I was fortunate to begin 2022 with the wonderful The Vanishing Half by Brit Bennett. This is a beautiful multi-generational drama focusing on race, family, and identity. Bennett is a skilled storyteller. I was fully immersed in her prose and found myself absorbed in the story. This is one of those rare stories that has universal appeal.
The story centers on the Vignes twins Stella and Desiree. The twins are from Mallard, Louisiana a town where many light-skinned Black people reside. The twins have a traumatic childhood after seeing their father get horrifically lynched by White men. At the age of 16 the two sisters run away from their mother’s home to start new lives in New Orleans. However, Stella soon makes a dangerous and shocking decision to leave her sister to go live as a White woman. The book is written from multiple perspectives and takes place from the 1940s to the 1990s. The daughters of the twins are also featured main characters.
While The Vanishing Half is arguably a slow burn the writing is so good that it reads quickly. The major characters are well developed. No perspectives felt weaker than the others. I really enjoyed how the story was told out of order. In the end a complete story of the family was revealed. There is a character that suffers from Alzheimer’s. I found these scenes to be well written, but tough to read as they reminded me of my grandma who suffered from the same disease.
The major theme of the novel is choosing one’s identity. Desiree and Stella who are physically identical, decide to live under different racial identities. Desiree’s trans boyfriend, Reese, struggles feeling comfort with his body that opposes his male identity. The difference is Reese’s gender expression is authentic while Stella’s racial expression is based on a lie. I was deeply saddened that Stella had to deny her Blackness and family in exchange for the privilege and security of life as a White woman. The vastly differing experiences of Desiree and Stella show that racial identity is more than just the color of one’s skin. Unfortunately, one’s presenting racial identity results in vastly differing levels of privilege and wealth in the United States.
The Vanishing Half is worthy of becoming a modern classic. Between the gorgeous writing and complex themes of family, identity, and race there are a lot of discussions to be had surrounding the book. And above all Brit Bennett is a skilled storyteller.
The Other Black Girl by Zakiya Dalila Harris is a workplace thriller that centers on challenges Black women face in the office. The story’s protagonist works in a major publishing house as an assistant editor, the same job Zakiya had before quitting to write this novel. Thus, the novel offers commentary on the publishing industry. I had the pleasure of seeing Zakiya speak about her bestselling novel at Southern Connecticut State University in New Haven, CT, one town over from where she grew up. While I enjoyed the majority of The Other Black Girl, I feel like Zakiya tried combining too many genres in one novel, resulting in a confusing ending.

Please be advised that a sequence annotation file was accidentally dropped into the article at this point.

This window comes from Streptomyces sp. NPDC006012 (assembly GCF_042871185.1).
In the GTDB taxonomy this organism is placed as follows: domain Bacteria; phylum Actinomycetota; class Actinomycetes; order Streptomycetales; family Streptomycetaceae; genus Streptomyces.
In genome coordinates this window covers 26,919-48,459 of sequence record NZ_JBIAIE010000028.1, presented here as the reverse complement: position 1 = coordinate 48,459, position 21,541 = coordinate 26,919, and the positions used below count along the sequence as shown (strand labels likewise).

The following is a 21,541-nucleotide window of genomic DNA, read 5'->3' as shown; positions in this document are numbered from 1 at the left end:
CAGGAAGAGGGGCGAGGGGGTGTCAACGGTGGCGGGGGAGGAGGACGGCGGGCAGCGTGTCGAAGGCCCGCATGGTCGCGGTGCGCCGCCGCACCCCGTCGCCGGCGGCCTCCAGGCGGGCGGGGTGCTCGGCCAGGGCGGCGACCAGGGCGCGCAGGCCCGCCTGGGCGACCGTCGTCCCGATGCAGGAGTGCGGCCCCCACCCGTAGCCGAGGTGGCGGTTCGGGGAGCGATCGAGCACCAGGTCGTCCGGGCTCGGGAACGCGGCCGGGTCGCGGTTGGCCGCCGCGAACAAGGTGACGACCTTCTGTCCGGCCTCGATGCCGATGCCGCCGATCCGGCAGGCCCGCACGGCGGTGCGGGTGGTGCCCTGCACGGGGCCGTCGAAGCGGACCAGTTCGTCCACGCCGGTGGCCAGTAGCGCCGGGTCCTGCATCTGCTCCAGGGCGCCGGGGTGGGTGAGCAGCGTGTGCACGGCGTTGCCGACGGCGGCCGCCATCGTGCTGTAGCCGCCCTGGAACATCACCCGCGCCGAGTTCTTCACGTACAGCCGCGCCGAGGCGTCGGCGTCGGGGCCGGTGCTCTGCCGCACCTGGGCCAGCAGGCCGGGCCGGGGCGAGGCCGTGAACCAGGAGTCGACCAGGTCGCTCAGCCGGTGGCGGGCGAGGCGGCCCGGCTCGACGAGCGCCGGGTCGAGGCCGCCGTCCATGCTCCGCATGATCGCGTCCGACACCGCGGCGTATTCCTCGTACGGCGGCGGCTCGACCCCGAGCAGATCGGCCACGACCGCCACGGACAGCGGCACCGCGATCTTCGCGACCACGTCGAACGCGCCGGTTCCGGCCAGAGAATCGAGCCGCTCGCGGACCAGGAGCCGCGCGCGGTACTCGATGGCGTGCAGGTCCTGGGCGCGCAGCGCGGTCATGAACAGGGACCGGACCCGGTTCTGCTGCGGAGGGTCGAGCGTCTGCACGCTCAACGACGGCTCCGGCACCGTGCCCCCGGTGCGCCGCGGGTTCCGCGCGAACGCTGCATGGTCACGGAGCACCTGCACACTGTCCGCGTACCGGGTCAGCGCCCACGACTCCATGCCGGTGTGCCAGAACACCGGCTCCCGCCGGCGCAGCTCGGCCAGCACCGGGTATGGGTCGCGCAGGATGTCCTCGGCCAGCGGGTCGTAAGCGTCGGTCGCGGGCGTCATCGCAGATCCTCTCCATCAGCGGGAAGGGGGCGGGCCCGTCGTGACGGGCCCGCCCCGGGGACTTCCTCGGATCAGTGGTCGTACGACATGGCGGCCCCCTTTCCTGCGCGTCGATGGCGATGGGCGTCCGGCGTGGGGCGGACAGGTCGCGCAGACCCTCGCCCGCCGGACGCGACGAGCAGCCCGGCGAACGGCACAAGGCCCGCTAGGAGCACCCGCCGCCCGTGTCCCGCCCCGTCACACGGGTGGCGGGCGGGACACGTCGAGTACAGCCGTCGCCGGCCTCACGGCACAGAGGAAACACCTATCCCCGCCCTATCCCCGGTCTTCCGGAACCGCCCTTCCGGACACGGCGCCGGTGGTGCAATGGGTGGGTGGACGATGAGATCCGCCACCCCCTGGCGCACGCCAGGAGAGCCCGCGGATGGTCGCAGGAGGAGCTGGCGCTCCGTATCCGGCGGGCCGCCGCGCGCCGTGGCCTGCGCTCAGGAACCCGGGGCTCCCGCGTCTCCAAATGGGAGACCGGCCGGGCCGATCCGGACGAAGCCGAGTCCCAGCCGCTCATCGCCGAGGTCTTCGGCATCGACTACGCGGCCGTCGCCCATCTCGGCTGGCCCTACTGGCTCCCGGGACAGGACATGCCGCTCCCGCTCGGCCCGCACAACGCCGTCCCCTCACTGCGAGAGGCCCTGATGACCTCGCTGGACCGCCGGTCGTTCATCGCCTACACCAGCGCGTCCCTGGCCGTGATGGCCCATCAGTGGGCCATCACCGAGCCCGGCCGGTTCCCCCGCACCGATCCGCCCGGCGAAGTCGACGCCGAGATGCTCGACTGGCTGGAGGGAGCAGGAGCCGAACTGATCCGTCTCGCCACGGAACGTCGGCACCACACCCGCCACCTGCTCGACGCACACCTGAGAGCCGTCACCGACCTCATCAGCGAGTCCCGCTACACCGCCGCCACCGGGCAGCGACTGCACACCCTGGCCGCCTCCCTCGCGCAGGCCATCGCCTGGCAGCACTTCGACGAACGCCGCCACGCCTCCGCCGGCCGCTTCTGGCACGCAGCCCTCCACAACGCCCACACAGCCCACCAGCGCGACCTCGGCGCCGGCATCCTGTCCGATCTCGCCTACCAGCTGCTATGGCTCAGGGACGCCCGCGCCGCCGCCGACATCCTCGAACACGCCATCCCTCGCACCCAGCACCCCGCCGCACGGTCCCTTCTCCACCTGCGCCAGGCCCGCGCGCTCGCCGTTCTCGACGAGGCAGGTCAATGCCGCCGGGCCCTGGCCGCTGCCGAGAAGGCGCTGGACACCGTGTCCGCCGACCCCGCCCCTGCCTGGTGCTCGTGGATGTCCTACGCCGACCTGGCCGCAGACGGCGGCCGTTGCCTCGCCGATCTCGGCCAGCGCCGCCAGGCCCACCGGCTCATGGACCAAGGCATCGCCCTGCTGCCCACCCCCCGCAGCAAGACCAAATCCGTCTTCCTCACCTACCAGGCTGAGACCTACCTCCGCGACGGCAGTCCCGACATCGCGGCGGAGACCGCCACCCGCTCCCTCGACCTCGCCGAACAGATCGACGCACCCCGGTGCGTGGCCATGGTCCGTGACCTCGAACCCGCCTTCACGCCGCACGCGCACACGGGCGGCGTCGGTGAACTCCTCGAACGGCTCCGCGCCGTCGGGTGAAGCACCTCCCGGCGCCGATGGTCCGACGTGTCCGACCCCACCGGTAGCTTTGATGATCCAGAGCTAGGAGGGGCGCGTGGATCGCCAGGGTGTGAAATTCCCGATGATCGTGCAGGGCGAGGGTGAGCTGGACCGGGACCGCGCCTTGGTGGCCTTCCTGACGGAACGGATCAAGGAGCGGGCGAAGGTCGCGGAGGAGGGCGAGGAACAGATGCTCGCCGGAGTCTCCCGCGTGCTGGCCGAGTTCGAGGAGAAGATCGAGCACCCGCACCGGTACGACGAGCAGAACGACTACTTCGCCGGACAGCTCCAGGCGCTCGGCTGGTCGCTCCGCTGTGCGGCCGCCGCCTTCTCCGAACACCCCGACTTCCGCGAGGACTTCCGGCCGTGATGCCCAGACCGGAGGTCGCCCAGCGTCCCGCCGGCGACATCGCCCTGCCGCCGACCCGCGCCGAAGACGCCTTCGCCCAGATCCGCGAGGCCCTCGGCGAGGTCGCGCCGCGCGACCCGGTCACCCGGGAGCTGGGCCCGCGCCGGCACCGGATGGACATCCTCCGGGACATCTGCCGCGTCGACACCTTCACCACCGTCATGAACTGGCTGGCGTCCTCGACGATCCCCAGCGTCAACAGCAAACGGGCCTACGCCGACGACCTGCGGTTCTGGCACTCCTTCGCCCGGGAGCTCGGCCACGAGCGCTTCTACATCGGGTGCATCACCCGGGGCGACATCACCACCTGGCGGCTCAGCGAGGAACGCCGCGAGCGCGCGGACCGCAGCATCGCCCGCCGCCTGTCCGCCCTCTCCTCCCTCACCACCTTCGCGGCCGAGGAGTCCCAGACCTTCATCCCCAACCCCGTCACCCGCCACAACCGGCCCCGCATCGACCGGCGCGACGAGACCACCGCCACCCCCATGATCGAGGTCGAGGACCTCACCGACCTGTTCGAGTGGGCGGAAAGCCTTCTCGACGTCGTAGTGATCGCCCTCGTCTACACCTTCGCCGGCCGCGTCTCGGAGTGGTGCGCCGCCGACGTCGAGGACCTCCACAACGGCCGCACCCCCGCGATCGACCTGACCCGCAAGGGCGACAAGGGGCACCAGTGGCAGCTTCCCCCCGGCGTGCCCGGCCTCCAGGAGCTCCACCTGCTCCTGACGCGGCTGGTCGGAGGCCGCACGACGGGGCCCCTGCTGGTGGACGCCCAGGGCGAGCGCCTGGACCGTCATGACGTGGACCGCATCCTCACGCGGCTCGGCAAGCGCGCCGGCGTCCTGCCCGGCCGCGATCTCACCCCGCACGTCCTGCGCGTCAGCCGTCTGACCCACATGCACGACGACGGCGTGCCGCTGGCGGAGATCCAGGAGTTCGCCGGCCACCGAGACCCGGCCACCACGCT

Nella is the only Black assistant editor at Wagner Publishing. She is thrilled when a new Black female employee is hired. Nella hopes this new employee, Hazel, will be a much-needed friend that she can confide in at the predominantly white office. However, after Hazel takes some questionable actions, Nella becomes unsure whether Hazel is an ally or a rival. When Nella finds a sinister note telling her to leave her job at Wagner, she questions whether Hazel might be responsible. The story transitions into a thriller with multiple twists and secrets, originating back decades at Wagner. I wish that Zakiya had simplified the conspiracy elements, as they were confusing and not well explained. She either needed more pages or an additional book to explore these ideas. Though I will say I loved the mechanism of the major twist!
The novel does an excellent job of featuring examples of microaggressions that Black employees face in a white dominated office. Additionally, there is commentary on the publishing industry. The wealthy, white heads of publishing are gate keepers that determine what books and types of characters will be sold to consumers. This book helped me learn how much power editors have with altering author’s manuscripts and deciding which books will become mainstream. Not only are more writers of color needed, but we need editors of color too!
Zakiya’s event at Southern Connecticut State University was a fantastic event. In a cute moment her father, who is a journalism professor at the university, introduced her to the audience. Zakiya did a reading from the novel and then answered questions from the moderator and audience about the story and the writing process. In one interesting moment Zakiya mentioned how typically Black writers feel pressure or are encouraged to only write two types of Black characters. Either flawless characters that other Black readers will be proud of or Black characters that endure horrible hardships. Zakiya hopes that there will be more space in the future for loveable yet flawed Black characters. She cited Raven Leilani’s fantastic Luster as a recent novel with a complex, likeable Black female protagonist. One sweet moment was when Zakiya mentioned her first Black teacher who taught what has become one of her favorite books, Kindred by Octavia Butler (which has been sitting in my TBR for far too long).
The Other Black Girl, while not perfectly plotted, is an important read with great characters. This book will spark many important conversations about BIPOC experiences in the workplace and the flaws in the publishing system. I am looking forward to the Hulu adaptation being produced by Zakiya and Rashida Jones!